Citizens taking the initiative: two case studies of community-led renewable energy initiatives
by Nicolò Rossetto and Stefano Verde (FSR Energy & Climate)
Over the past years, energy communities in the form of renewable energy-related initiatives led by citizens, local authorities and non-energy small and medium enterprises (SMEs) have spread across Europe (and beyond), gaining a growing role in the transition towards a more decarbonised and decentralised energy system (Wierling et al., 2018). These initiatives are usually characterised by some form of democratic control or ownership by the people involved – the legal form adopted, for instance, is frequently that of a cooperative. However, apart from that, they tend to differ in several aspects. Some of them are limited to a restricted geographical area, while others span entire countries or are even cross-border in nature. In some cases, they only deal with electricity, while in others they contemplate alternative energy carriers too. Some of them carry out only one activity (e.g., electricity generation from renewable energy sources – RES), while others perform several functions (e.g., generation and supply of electricity to end-users). Further, in certain cases the economic outcome of collective action is the main concern, while other initiatives are more oriented to non-economic objectives like strengthening social bonds or fighting climate change (Bauwens, 2016; Bauwens and Devine-Wright, 2018; Moroni et al., 2019).
Energy communities are a multi-faceted and evolving phenomenon whose impact on the energy system depends on many elements. A taxonomy is needed to understand such impact and the future of citizens-led energy initiatives.
A taxonomy is needed to understand this multi-faceted phenomenon from the point of view of the energy system. Focusing on communities that produce electricity from RES, a classification can be built based on two dimensions, namely the geographical scope and the other core energy-related activities performed (see Fig. 1).
In this classification, the first step is represented by the joint generation of electricity from RES. This activity can be performed locally, that is close to the members of the community, or it can be dispersed over a wide area, meaning that the power plants are far from community members. The electricity generated can be simply fed into the grid and “sold” to an off-taker, or it can be “consumed” by the community itself (step 2). Depending on the spatial dispersion of the generating assets, the rules of the electricity market and the regulation of electricity networks, such “self-supply” by the community can take the form of local collective self-consumption (CSC) or that of a community supplier. In the first case, each community member retains a conventional supplier for residual demand not satisfied by the local community generating asset(s), while in the second case it is the community itself that acts as a conventional supplier of energy for its members.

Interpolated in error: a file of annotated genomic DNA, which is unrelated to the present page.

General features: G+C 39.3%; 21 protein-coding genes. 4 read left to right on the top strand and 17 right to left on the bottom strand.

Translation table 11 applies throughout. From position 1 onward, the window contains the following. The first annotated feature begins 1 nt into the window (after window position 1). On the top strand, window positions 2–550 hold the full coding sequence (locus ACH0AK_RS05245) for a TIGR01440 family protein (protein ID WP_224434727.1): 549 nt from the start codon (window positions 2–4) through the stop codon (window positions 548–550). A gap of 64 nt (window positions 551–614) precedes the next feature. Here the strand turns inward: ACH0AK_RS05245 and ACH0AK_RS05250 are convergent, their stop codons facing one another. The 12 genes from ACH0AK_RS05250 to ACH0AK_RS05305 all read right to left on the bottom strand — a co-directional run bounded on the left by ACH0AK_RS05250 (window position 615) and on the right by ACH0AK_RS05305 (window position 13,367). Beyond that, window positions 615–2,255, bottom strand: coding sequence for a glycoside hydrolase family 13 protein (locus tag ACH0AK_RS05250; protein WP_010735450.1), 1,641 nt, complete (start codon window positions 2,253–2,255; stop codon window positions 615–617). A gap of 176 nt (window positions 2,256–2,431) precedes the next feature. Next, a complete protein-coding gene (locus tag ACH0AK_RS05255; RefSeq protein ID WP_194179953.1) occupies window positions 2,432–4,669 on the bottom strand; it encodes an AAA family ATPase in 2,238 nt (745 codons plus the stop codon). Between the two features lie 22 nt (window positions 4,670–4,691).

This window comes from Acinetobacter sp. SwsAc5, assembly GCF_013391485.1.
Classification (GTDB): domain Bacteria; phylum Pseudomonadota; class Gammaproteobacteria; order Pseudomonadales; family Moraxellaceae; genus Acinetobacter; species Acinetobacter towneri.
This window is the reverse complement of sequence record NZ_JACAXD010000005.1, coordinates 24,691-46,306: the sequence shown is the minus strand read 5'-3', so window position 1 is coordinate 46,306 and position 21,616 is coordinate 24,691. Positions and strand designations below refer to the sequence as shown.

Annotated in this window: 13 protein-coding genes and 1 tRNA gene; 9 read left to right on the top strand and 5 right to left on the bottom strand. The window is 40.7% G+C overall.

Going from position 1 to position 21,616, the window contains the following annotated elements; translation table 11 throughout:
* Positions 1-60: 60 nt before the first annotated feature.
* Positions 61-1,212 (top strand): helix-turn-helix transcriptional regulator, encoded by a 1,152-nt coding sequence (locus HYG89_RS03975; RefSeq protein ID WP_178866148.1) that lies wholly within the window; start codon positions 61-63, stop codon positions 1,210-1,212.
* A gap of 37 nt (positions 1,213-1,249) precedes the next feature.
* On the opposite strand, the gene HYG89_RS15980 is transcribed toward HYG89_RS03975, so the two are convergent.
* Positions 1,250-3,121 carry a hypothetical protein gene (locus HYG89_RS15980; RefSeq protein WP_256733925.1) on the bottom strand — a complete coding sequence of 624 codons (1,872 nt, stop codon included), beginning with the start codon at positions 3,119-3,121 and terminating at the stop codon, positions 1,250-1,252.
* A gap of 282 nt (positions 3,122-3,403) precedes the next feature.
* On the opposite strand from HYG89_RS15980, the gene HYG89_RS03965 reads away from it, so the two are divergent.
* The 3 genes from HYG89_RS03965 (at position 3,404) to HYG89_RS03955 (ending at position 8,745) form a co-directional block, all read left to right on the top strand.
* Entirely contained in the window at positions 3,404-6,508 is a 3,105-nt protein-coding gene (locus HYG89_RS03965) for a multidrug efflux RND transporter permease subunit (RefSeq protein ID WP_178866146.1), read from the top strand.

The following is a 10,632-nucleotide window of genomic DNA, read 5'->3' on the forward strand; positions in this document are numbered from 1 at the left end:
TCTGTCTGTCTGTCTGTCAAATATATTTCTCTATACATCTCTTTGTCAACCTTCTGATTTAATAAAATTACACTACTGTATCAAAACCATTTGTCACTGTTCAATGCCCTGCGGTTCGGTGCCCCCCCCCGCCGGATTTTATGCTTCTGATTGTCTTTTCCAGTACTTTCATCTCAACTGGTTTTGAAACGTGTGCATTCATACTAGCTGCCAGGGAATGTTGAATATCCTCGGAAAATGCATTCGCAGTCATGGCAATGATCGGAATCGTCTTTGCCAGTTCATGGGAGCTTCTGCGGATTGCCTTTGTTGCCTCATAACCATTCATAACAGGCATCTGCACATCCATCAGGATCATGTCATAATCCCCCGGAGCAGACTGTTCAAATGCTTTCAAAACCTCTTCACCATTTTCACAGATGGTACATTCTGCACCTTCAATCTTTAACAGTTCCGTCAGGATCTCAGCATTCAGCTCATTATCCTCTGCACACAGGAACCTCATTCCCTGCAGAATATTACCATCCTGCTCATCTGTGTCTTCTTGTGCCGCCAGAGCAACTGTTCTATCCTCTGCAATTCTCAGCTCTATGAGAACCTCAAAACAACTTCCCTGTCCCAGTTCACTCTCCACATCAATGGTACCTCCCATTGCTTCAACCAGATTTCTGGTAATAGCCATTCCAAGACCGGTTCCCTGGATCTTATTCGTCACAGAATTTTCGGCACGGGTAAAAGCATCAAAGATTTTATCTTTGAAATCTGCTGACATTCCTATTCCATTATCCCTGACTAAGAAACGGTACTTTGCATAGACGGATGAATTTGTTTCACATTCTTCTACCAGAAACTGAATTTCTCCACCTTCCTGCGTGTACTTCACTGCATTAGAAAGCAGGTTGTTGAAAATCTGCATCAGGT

A community can also go one step further and engage in aggregation or even in the establishment and operation of a micro-grid (steps 3 and 4). In both cases, the community actively steers the production and consumption patterns of its members in order to optimise the use of the energy resources controlled by the community itself (e.g., distributed generation, electric vehicles, storage units, connections with the public grid, etc.).
Although the availability of accurate and comparable statistics is limited, most energy communities in the past years have been primarily involved in generation only. Thanks to generous subsidies and declining technology costs, groups of citizens, public authorities and SMEs invested significantly in common generation units and fed most of the energy produced directly into the public grid.
This state of things may be changing for several reasons. On the one hand, the phase-out of feed-in tariffs and their replacement with other forms of support, to be granted through auctions and tenders, are making the investment in small-scale renewable assets less attractive for communities, especially if production is the sole activity performed. On the other hand, the digitalisation of energy is opening many new opportunities, including the activation of retail-size units and easier community governance. On top of this, the Clean Energy Package, adopted by the EU in 2018-19, formally introduces legal definitions for citizens and renewable energy communities (so-called CECs and RECs) and obliges member states to adopt several measures to facilitate their emergence.
As a result, the future development of community energy in Europe may be driven by communities that perform local self-consumption or act as integrated suppliers of energy services for their own members. These new and emerging types of communities must be investigated and that is what the FSR has been recently doing under the FRESCO project.
Three case studies have been conducted so far. Two of them will be presented in this Topic of the Month. In particular, the next instalment is going to introduce the case of an Italian renewable cooperative that operates as a community supplier, dealing both with generation and supply of electricity to its members, but also interested in offering additional services like counselling on energy efficiency. The following instalment, on the contrary, is going to describe the development and regulation of local collective self-consumption of electricity from renewables in France.
Though very much different from one another, these case studies show how multi-faceted the phenomenon of community energy is and provide insights on the way policy and regulatory choices affect how citizens take the initiative in the unfolding energy transition.
The Florence School of Regulation would like to thank Fondation Tuck for its financial support to the FRESCO project.